What’s proposed in the two measures?

The trans health bill would ban hormone treatments, puberty blockers and gender reassignment surgery for anyone 18 and younger.

The bill advanced to a final round of debate last month on the promise from its author, freshman Sen. Kathleen Kauth of Omaha, and Speaker of the Legislature Sen. John Arch to hammer out a compromise between supporters and opponents before a final vote.

Instead, bill opponents say, Kauth unilaterally put forth an amended version that would make exceptions for minors who were already on hormone treatments before the ban takes effect. It also would give the state’s chief medical officer — currently an ear, nose and throat doctor appointed by the Republican governor — wide-ranging authority to set rules for use of use of hormone treatments for transgender minors. Opponents say that would give a political appointee the power to block such treatments, even for those minors grandfathered in.

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The abortion amendment would ban the procedure at 12 weeks of gestation, making exceptions for rape, incest and to save the life of the mother. Sen. Ben Hansen, a chiropractor from Blair, characterized his proposal as a reboot of a compromise amendment introduced during the abortion debate last month by Republican Sen. Merv Riepe that was initially rejected by conservative lawmakers.

Opponents note that Hansen’s measure differs from Riepe’s proposal in that it provides no exceptions for fatal fetal anomalies and doesn’t explicitly protect doctors who perform abortions from criminal prosecution.

How contentious are the measures?

The trans health bill has been the most contentious this session, prompting Omaha Sen. Machaela Cavanaugh to follow through on a promise to filibuster every single bill before the body — even ones she supports — unless conservative supporters pull it. Her efforts greatly slowed the work of the Legislature this year, forcing lawmakers to package bills together and endure grueling 12-hour and sometimes 15-hour days to pass legislation.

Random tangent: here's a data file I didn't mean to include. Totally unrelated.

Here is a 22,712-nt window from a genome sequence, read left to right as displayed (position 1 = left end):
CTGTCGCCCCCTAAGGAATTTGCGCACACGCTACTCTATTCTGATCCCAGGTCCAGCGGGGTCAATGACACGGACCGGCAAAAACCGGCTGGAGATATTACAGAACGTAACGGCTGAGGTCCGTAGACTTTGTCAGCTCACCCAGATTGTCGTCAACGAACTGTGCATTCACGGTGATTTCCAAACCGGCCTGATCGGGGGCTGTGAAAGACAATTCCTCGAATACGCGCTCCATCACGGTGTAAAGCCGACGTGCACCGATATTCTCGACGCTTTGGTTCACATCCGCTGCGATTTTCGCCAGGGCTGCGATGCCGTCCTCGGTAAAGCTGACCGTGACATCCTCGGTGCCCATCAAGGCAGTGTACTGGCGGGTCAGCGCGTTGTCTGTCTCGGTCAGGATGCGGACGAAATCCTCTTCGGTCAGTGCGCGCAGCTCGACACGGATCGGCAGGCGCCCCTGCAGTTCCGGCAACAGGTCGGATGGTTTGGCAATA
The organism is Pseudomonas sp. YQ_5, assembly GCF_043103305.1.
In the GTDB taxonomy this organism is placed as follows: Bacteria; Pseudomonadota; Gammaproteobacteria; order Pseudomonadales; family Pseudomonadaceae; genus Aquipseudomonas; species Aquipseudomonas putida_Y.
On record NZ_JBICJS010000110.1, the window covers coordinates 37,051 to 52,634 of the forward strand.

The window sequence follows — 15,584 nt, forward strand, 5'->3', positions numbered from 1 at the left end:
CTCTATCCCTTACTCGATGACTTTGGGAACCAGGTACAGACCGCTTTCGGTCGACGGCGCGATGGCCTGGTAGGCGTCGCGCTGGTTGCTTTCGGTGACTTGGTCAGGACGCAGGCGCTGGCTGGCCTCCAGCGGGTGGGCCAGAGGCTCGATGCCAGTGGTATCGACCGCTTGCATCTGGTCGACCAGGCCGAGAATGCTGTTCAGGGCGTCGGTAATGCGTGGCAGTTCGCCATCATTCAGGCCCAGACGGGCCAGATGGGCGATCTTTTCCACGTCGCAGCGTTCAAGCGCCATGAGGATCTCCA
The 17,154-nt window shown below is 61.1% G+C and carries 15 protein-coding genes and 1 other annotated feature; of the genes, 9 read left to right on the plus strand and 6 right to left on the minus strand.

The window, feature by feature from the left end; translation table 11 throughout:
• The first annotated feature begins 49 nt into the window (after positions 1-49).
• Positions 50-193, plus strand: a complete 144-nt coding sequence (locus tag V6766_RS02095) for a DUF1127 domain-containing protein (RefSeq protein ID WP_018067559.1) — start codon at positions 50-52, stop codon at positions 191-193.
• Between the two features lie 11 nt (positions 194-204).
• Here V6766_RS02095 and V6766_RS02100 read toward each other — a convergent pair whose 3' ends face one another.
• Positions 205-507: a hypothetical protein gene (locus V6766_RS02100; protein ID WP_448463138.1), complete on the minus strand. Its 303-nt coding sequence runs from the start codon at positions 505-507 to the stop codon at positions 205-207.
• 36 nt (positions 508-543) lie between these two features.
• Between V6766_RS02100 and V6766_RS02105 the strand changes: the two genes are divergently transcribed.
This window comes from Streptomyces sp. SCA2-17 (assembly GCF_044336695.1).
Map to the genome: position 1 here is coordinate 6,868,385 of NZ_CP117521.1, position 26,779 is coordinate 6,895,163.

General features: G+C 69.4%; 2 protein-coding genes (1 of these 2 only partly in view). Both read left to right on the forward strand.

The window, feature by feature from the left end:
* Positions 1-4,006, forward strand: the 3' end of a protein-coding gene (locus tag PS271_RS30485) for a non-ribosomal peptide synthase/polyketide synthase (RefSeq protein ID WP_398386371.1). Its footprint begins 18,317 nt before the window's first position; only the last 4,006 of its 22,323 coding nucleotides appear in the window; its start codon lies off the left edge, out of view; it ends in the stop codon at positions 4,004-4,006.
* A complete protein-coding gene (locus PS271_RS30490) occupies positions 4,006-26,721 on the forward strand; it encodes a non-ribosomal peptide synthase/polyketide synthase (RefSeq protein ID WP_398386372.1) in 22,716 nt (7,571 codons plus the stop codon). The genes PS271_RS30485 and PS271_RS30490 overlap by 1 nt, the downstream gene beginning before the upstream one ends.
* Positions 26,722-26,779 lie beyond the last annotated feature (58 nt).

Omaha Sen. Megan Hunt joined Cavanaugh’s effort when the bill advanced from the first round of debate in March, revealing during the debate that her 12-year-old son is transgender.

The proposed abortion restrictions have drawn fierce pushback from those who argue that the state already limits abortion to 20 weeks of pregnancy and that restricting access further violates women’s rights to have autonomy over their own bodies.

The six-week ban was derailed last month when Riepe withheld his vote to end a filibuster over it. Riepe was an original cosigner of the bill, but later worried that six weeks wouldn’t give women enough time to even know they’re pregnant. Since then, he has been praised by abortion rights proponents, but he’s also endured calls from fellow Republicans for his resignation and censure.

“I’ve taken a lot of heat in the last several days,” the 80-year-old Riepe said.

Riepe has refused to say how he will vote on the 12-week abortion ban amendment.

Both the trans health and abortion bans proposals have brought hundreds of protesters to the Capitol on the days they’ve been debated, leading to speculation that thousands of protesters could descend Tuesday on Lincoln when the combination proposal is up for debate.